We all love walking along a beautiful sandy beach, but there’s something about technicolor sand that amps up the experience. From the red beaches of Greece to the jet-black sands of Hawaii, here are the best rainbow beaches around the world!
The scarlet sands of Greece's Red Beach. (Photo: Flickr/Jeremy Vandal)
Red Sand: Red Beach in Santorini, Greece
Located near the ancient village of Akrotiri, Santorini's Red Beach is a major tourist attraction. The beach’s unique color is a result of the volcanic activity on the island.
Life is peachy at Ramla Bay Beach. (Photo: Flickr/Jennifer Morrow)
Orange Sand: Ramla Bay, Malta
What a beautiful way to start your day. Ramla Bay, on the Maltese island of Gozo, gets its breathtaking golden-orange hue from the high levels of iron in the sand.
Going green: Papakolea Beach, Hawaii. (Photo: Flickr/David J Laporte)
Green Sand: Papakolea Beach, Hawaii
The beautiful stretch of beach is located on Hawaii’s Big Island. The emerald color is thanks to the presence of Olivine crystal, a volcanic mineral.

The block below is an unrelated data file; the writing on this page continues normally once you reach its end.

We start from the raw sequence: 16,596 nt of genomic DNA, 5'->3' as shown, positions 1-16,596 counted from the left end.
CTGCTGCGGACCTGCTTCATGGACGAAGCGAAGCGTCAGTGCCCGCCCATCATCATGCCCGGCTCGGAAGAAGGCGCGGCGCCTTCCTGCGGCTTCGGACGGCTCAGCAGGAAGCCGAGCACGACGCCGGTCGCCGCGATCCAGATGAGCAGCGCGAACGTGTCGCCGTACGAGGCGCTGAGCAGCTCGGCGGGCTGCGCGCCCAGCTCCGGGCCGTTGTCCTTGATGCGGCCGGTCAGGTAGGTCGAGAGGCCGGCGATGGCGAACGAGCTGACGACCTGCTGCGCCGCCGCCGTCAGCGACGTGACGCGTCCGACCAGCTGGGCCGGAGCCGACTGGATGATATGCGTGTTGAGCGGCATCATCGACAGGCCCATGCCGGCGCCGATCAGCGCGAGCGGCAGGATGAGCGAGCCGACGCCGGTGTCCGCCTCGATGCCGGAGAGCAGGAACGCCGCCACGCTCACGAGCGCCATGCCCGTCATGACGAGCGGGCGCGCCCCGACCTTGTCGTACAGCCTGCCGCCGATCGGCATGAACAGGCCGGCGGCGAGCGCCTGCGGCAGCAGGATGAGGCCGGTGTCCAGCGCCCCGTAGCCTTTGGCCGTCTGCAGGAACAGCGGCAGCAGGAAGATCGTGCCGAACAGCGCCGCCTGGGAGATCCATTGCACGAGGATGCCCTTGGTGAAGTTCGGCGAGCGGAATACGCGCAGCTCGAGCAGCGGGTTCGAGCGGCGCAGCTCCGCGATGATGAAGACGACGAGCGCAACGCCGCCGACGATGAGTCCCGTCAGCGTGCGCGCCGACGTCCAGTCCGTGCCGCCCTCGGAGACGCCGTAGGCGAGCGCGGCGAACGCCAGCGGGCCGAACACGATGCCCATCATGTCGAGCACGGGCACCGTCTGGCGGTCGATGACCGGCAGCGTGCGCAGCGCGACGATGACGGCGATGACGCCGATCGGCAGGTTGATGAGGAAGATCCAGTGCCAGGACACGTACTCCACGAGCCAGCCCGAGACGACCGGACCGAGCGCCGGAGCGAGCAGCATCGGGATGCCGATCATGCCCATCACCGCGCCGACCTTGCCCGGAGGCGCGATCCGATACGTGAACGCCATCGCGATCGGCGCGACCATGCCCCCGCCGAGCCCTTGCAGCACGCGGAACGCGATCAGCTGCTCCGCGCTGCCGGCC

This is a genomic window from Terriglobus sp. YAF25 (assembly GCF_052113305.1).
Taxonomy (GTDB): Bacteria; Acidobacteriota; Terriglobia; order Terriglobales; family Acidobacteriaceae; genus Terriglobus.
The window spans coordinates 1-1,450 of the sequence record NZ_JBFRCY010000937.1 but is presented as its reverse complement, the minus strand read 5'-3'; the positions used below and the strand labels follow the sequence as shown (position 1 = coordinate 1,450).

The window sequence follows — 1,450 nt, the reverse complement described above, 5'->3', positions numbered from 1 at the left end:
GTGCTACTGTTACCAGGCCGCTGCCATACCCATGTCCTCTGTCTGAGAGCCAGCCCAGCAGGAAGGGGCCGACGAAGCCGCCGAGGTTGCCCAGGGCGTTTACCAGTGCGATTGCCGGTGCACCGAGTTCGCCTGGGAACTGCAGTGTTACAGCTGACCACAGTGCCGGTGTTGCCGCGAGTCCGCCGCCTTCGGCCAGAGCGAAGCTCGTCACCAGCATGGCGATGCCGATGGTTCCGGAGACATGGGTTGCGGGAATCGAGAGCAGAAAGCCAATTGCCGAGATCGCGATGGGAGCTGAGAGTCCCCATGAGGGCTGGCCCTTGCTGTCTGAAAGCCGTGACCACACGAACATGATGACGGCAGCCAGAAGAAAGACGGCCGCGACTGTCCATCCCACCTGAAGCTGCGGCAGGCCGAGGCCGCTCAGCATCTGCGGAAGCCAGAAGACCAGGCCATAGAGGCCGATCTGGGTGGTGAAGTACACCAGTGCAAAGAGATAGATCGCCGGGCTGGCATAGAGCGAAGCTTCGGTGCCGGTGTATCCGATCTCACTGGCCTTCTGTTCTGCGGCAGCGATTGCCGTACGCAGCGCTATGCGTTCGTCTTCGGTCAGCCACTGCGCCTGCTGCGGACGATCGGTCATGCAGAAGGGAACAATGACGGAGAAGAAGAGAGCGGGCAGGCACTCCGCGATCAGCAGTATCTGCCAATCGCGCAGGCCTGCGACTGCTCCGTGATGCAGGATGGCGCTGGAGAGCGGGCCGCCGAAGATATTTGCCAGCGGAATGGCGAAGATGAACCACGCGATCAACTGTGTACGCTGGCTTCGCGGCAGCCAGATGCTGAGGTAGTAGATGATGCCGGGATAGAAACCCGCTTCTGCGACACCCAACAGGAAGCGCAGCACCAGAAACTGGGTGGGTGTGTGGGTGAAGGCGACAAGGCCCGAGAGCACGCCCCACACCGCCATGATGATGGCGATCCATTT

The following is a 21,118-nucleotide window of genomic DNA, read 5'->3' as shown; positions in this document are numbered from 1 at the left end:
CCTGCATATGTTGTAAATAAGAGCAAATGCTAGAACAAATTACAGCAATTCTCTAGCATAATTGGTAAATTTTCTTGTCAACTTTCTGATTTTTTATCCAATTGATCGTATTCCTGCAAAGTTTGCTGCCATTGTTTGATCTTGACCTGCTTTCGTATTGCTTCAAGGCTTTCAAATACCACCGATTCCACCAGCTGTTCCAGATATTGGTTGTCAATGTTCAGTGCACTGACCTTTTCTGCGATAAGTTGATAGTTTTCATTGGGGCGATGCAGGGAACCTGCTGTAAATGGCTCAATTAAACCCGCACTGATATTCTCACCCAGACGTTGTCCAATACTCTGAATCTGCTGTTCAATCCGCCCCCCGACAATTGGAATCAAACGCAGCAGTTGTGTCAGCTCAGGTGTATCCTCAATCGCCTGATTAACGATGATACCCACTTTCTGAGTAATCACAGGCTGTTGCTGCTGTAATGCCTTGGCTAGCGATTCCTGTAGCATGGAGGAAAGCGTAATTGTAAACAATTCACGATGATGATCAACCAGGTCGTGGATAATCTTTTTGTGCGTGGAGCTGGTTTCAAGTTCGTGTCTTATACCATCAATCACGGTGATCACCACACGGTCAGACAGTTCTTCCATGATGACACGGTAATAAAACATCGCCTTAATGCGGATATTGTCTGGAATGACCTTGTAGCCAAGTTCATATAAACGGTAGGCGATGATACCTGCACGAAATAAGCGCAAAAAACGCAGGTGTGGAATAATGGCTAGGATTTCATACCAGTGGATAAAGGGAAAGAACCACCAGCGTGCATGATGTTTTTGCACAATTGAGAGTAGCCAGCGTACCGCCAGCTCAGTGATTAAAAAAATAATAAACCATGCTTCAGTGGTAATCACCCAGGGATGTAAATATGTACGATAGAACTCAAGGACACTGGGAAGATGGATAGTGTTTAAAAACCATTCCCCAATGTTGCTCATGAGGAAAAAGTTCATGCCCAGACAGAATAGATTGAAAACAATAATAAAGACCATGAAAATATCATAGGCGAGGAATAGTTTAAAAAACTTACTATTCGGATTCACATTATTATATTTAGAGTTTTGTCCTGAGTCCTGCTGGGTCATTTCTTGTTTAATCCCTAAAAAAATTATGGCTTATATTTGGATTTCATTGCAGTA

The midnight sands of Punalu’u Beach, Hawaii. (Photo: Flickr/Rachel Savage)
Black Sand: Punalu’u Beach, Hawaii
In addition to green sand, Hawaii’s Big Island also boasts a startling black beach at Punalu’u. The jet-black sand was created by lava flowing into the ocean, exploding, and then cooling.
50 shades of purple on California's Pfieffer Beach. (Photo: Flickr/ Steve Jurvetson)
Purple Sand: Pfieffer Beach, California
Big Sur, California is known for its amazing weather, great surfing and the majestic purple sands of Pfieffer Beach.
The best beach down under: Hyams Beach. (Photo: Flickr/Jonas Smith)
White Sand: Hyams Beach, Australia
The bleached sand in New South Wales, Australia is often referred to as the whitest beach in the world. Next to the crystal-clear water and perfectly blue sky, this locale is definitely postcard worthy.
Pretty in pink: Harbour Island, Bahamas. (Photo: Flickr/Solarnu)
Pink Sand: Harbour Island, Bahamas
If you’re looking for a picturesque vacation, try the three-mile-plus stretch of pink beach in Harbour Island, Bahamas. The rose colored grains get their color from the shells of a tiny microscopic animal called foraminifera.